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Which Guitar Strings to Buy

The Ultimate Guide for Acoustic, Electric, Classical & Basses!



When you’re able to find your perfect set of guitar strings you’ll completely transform your playing experience.  Progressing from just ‘any old set the guy in the guitar store gave you’ to a set of strings specifically to fit your guitar and playing style will speed up your improvement while making the whole process more enjoyable.  So, the right set of strings will allow you to get the most out of your guitar, got it, but where to start?  It’s easy to be baffled by the vast array of options when you don’t even have a clue what you’re after.

So, here’s the definitive guide to all aspects of the guitar string.  Whether you’re literally just starting out, or have been playing for 50-years there’ll be some good takeaways for you below.  Let’s get stuck in…


Anatomy of a guitar strings

Right, firstly, what are the components of a guitar string?

  • core
  • anchor
  • winding
  • coating


As the word suggests, this is the heart of every guitar string.  There are a few different types and/or shapes of core.


Electric/Acoustic/Bass | Bright | Stable
The most common core type is the hexagonally-shaped ‘hex’ core which has six flat sides and is made from high-carbon steel.  This is favoured for its strength, rigidity, stability and its six points of grip for the wrap wire.


Electric/Acoustic/Bass | Warm | Flexible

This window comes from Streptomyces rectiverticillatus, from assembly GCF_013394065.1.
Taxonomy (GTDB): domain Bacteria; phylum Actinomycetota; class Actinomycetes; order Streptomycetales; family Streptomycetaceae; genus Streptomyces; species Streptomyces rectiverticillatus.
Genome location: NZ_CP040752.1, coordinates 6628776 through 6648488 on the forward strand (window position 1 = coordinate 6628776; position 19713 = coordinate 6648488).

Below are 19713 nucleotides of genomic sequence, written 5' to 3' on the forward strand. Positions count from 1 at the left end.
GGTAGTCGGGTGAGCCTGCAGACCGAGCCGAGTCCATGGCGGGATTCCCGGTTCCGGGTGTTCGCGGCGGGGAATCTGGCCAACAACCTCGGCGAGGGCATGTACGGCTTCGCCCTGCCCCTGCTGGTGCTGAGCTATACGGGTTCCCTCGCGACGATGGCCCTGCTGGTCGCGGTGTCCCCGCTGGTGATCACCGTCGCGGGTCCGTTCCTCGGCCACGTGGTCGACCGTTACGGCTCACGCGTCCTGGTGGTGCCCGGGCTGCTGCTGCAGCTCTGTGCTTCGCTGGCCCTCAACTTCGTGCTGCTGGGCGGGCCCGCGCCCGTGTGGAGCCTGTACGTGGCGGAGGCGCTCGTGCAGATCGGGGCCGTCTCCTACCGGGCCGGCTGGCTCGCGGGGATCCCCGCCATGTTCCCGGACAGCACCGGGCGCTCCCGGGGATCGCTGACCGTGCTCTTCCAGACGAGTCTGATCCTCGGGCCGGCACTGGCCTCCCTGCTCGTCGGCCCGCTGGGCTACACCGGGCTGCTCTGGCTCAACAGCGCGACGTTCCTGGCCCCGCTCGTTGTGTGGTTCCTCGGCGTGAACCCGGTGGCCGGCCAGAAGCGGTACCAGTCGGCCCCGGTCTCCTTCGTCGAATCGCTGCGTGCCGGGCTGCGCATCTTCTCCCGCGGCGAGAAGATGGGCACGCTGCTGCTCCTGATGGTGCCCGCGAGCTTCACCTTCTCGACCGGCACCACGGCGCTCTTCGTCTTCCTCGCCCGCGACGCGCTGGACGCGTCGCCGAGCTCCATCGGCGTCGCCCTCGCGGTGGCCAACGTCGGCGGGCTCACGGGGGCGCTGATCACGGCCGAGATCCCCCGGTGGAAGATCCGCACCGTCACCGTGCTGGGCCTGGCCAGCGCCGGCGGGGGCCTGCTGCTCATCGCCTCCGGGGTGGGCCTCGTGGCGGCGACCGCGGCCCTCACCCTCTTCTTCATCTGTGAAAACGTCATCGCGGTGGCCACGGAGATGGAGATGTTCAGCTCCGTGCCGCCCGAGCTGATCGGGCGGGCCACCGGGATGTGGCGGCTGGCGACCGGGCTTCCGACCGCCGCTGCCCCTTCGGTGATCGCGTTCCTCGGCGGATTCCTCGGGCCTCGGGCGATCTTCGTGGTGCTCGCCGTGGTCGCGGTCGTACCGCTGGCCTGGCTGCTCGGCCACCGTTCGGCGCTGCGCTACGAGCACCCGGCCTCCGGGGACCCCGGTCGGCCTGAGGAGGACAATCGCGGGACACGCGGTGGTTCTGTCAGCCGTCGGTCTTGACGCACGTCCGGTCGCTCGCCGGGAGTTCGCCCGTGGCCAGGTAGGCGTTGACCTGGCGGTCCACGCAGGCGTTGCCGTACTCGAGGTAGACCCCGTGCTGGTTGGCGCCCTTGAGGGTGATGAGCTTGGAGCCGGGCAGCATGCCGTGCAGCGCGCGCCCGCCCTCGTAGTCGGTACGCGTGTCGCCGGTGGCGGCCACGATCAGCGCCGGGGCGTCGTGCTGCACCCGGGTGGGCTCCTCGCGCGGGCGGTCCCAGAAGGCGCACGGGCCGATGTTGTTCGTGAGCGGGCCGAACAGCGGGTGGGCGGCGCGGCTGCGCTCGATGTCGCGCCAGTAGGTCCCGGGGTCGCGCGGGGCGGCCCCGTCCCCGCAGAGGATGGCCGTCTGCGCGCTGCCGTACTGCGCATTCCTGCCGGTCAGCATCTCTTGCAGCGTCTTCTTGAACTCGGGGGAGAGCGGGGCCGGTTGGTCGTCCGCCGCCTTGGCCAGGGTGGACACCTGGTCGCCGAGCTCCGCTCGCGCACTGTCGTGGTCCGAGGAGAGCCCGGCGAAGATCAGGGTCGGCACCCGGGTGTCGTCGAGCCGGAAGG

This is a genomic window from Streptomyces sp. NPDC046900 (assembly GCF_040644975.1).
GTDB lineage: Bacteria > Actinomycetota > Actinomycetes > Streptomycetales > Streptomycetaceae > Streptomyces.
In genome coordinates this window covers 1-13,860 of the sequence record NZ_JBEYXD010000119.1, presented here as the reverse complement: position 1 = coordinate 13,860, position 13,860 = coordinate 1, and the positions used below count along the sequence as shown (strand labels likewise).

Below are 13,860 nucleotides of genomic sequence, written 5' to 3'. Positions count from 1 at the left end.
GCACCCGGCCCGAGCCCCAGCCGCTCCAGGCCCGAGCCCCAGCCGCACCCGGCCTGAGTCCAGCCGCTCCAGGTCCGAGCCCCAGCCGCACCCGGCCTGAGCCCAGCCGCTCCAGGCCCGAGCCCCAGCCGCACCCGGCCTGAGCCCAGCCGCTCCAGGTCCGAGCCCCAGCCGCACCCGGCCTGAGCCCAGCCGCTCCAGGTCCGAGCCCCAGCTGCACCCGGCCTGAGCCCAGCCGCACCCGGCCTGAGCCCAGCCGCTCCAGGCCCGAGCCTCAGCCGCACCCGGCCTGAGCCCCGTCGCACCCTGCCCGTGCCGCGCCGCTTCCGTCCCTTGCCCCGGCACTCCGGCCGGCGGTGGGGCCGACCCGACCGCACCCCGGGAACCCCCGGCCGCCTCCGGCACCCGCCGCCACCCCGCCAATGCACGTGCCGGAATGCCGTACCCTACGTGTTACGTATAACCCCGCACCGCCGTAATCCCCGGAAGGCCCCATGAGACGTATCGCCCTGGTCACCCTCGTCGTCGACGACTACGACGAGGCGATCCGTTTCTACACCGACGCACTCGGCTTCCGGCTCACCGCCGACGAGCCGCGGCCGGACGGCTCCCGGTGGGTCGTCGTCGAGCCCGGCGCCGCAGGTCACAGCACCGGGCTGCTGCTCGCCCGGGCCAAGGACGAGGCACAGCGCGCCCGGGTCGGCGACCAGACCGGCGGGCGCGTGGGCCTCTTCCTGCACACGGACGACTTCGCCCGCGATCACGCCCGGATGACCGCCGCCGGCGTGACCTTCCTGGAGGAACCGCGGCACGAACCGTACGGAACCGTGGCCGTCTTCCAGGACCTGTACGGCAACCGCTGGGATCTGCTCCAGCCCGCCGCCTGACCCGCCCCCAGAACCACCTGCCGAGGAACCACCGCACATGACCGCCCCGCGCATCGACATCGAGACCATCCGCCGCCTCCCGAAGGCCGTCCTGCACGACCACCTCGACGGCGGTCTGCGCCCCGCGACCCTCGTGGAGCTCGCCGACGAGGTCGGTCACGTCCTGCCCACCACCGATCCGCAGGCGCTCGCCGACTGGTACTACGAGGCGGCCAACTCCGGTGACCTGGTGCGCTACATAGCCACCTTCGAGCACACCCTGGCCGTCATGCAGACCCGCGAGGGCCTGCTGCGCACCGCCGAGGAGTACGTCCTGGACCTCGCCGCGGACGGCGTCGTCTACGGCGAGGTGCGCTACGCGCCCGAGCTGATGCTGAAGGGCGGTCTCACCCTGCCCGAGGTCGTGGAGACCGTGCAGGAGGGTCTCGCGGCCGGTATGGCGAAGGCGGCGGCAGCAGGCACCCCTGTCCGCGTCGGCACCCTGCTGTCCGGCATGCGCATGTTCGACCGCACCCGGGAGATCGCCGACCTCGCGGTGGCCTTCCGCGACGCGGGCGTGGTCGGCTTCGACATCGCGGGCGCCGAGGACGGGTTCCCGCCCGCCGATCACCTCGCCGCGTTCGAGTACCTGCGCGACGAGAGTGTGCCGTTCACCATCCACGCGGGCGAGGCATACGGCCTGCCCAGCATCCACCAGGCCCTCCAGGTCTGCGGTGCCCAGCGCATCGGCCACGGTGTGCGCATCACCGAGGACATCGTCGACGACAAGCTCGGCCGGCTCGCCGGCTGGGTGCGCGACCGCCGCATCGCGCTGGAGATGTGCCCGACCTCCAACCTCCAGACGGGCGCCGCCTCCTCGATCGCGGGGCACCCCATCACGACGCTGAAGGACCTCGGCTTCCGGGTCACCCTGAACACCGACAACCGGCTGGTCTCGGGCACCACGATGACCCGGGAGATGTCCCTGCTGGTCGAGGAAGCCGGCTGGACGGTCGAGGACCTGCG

The original electric guitar strings core-type.  Again, made with high-carbon steel, however the round core has a little more mass at any given gauge which provides a warmer, deeper inherent tone.  Compared to hex core the round core strings tend to be larger to provide the same strength and stability while being more flexible.


Classical/Acoustic| Warm | Soft
Nylon cores are made from stranded filaments of nylon or blended synthetic fibres.  As you’d expect compared to the steel cores above they have much lower tension and far more flexibility and a very warm tone.


Acoustic | Warm | Flexible
A very specialist type of core which is made from woven steel wire which is very flexible and thick-sounding.


Acoustic | Warm | Most Flexible
A round steel core is combined with ‘silk’ or synthetic rayon which gives the strings lots of flexibility and provides a very warm tone.


String construction is the term we use for both the winding technique and profile of the wrap wire used on guitar strings.  If you look closely at the thickest guitar strings you’ll see that the outer wire probably looks round and cylindrical.  This is what is called ‘round wound’ and is by far the most popular and widely used winding; however, there are a quite a few more and we’ve outlined them below:

String Construction
From left to right: round wound, half-round, flat wound, and tape wound.


As afore mentioned, this is the most popular winding construction used in guitar strings.  A smooth, round wire is wrapped around the core either in a single layer or multiple layer for bigger strings.  In general this type of winding produce a bright sound with a lot of clarity.


Providing the darkest and most mellow tone, flatwound strings are made using a flat wrap wire which is usually further ground or polished once wound to produce a completely flat string.  The added bonus is the elimination of finger ‘squeak’ when moving up and down the strings, if that bugs you.